The Learning Objectives of this Module:To use the VSEPR model to predict molecular geometries. To predict whether a molecule has a dipole moment.
The Lewis electron-pair approach can be used to predict the number and types of bonds between the atoms in a substance, and it indicates which atoms have lone pairs of electrons. This approach gives no information about the actual arrangement of atoms in space, however. We continue our discussion of structure and bonding by introducing the valence-shell electron-pair repulsion (VSEPR) model (pronounced “vesper”), which can be used to predict the shapes of many molecules and polyatomic ions. Keep in mind, however, that the VSEPR model, like any model, is a limited representation of reality; the model provides no information about bond lengths or the presence of multiple bonds.
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The VSEPR Model
The VSEPR model can predict the structure of nearly any molecule or polyatomic ion in which the central atom is a nonmetal, as well as the structures of many molecules and polyatomic ions with a central metal atom. The VSEPR model is not a theory; it does not attempt to explain observations. Instead, it is a counting procedure that accurately predicts the three-dimensional structures of a large number of compounds, which cannot be predicted using the Lewis electron-pair approach.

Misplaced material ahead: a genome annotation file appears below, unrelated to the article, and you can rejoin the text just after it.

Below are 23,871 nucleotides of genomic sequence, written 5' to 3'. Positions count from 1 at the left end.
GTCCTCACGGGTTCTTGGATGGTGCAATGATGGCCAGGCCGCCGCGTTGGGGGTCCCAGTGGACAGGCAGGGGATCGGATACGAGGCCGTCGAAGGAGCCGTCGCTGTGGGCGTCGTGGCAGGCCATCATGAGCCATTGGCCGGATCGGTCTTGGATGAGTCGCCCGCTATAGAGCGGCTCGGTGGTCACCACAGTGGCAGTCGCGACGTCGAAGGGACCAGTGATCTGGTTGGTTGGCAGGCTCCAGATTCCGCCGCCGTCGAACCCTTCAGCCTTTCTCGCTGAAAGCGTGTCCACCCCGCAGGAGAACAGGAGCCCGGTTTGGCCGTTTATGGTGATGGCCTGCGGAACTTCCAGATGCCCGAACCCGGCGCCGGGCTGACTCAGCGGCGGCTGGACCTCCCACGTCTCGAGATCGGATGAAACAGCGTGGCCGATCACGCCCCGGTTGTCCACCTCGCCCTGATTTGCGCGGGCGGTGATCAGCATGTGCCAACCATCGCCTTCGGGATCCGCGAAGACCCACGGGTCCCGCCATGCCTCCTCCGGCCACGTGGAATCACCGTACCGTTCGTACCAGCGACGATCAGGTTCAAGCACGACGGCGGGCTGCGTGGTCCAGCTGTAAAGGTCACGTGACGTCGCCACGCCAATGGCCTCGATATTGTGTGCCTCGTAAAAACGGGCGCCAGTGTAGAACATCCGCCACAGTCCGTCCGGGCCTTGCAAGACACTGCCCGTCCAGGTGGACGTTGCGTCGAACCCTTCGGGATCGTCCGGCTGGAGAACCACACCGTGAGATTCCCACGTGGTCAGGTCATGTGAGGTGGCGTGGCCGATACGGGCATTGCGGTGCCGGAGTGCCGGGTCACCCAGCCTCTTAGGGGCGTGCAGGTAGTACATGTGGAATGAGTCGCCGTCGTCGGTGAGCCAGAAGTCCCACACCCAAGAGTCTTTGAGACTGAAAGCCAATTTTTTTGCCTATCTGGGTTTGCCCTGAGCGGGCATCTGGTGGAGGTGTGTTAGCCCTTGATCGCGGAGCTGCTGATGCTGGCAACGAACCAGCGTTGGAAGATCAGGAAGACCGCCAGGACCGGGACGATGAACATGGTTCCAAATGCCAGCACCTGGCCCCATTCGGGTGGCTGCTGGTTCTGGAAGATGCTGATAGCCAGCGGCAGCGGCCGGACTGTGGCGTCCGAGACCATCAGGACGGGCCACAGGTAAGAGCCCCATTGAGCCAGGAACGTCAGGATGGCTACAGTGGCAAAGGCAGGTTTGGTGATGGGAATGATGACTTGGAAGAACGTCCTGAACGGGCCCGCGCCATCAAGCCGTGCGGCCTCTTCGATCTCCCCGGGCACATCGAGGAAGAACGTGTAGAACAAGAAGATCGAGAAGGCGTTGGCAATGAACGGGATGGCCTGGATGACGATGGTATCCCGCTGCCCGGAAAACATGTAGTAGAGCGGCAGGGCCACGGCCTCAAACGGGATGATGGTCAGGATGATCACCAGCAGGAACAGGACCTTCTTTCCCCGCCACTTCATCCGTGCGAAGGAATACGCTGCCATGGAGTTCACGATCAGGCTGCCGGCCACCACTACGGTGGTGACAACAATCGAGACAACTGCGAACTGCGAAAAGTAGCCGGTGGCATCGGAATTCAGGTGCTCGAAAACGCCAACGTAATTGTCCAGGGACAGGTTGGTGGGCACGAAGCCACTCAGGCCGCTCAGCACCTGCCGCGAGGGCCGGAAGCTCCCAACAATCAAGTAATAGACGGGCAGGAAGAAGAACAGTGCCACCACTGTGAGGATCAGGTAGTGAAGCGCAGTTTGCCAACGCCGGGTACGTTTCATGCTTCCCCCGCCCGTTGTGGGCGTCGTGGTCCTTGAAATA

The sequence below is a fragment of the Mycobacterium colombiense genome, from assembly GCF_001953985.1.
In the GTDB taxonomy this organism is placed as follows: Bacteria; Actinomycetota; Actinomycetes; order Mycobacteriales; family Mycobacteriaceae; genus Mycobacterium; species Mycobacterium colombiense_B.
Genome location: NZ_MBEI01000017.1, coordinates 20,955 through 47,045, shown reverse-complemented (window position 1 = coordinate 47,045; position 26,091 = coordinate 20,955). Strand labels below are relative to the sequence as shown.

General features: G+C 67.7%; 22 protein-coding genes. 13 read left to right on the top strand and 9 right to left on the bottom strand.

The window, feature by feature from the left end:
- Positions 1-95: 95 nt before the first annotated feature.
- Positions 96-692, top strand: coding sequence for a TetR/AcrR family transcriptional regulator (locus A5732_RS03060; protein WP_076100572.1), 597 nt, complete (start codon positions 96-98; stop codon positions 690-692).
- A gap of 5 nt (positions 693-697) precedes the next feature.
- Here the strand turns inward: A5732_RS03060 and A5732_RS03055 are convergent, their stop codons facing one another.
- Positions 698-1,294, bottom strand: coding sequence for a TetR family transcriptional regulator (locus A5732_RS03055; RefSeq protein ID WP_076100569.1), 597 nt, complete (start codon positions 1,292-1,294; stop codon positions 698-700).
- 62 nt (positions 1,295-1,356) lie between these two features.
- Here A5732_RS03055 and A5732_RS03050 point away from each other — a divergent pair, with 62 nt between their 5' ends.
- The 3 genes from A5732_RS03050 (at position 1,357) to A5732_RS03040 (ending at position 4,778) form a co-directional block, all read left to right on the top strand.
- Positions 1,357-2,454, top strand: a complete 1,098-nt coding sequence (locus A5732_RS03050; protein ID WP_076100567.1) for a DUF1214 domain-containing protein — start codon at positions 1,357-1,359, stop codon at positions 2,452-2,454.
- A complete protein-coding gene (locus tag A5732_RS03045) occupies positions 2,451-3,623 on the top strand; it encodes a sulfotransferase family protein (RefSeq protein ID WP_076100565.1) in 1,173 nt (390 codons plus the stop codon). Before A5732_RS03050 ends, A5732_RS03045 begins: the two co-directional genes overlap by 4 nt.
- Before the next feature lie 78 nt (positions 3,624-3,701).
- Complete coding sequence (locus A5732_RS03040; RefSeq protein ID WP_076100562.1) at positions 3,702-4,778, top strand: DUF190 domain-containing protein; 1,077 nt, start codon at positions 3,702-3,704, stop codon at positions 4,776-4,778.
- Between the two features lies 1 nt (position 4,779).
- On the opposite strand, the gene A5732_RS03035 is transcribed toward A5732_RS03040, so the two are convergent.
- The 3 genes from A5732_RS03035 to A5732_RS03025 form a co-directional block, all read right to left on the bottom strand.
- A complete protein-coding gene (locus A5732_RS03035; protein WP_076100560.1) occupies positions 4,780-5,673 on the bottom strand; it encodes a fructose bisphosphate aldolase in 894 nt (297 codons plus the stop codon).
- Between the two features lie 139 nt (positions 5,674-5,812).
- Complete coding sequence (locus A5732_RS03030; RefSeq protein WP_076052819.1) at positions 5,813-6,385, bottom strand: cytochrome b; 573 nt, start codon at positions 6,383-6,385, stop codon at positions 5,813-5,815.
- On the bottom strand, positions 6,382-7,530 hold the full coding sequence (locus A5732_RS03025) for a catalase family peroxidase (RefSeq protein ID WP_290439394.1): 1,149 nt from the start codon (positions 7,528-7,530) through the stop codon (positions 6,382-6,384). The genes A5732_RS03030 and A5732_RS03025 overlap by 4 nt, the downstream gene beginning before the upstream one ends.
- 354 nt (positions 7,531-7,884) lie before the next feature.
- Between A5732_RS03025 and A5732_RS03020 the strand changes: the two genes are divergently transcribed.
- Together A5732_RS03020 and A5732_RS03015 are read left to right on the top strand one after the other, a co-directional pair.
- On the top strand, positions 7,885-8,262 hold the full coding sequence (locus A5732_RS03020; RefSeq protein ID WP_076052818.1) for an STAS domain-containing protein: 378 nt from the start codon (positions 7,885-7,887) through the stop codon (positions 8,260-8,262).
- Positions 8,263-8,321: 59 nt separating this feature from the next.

We can use the VSEPR model to predict the geometry of most polyatomic molecules and ions by focusing on only the number of electron pairs around the central atom, ignoring all other valence electrons present. According to this model, valence electrons in the Lewis structure form groups, which may consist of a single bond, a double bond, a triple bond, a lone pair of electrons, or even a single unpaired electron, which in the VSEPR model is counted as a lone pair. Because electrons repel each other electrostatically, the most stable arrangement of electron groups (i.e., the one with the lowest energy) is the one that minimizes repulsions. Groups are positioned around the central atom in a way that produces the molecular structure with the lowest energy, as illustrated in Figure 9.1 and Figure 9.2.
Figure 9.2 Geometries for Species with Two to Six Electron Groups. Groups are placed around the central atom in a way that produces a molecular structure with the lowest energy. That is, the one that minimizes repulsions.
Figure 9.3 Common Molecular Geometries for Species with Two to Six Electron Groups. Lone pairs are shown using a dashed line.
In our next example we encounter the effects of lone pairs and multiple bonds on molecular geometry for the first time.